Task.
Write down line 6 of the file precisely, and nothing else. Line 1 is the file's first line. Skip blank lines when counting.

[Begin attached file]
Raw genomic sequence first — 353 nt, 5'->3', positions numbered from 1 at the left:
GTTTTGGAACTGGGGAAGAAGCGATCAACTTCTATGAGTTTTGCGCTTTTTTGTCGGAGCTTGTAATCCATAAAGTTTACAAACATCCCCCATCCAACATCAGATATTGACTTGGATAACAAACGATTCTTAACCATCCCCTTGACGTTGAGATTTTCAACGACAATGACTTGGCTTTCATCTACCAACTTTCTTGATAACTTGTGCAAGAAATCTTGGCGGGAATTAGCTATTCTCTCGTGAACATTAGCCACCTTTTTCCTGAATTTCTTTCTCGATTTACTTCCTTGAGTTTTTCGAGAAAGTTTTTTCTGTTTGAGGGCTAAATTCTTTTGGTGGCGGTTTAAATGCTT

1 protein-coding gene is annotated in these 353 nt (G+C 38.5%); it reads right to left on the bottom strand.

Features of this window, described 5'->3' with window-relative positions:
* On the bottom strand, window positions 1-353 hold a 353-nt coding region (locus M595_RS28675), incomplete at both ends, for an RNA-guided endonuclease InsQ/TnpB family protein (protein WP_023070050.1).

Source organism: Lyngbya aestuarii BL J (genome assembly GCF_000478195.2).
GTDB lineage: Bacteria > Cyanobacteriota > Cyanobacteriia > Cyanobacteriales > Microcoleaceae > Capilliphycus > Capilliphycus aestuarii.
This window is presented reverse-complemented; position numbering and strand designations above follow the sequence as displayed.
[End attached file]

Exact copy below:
Source organism: Lyngbya aestuarii BL J (genome assembly GCF_000478195.2).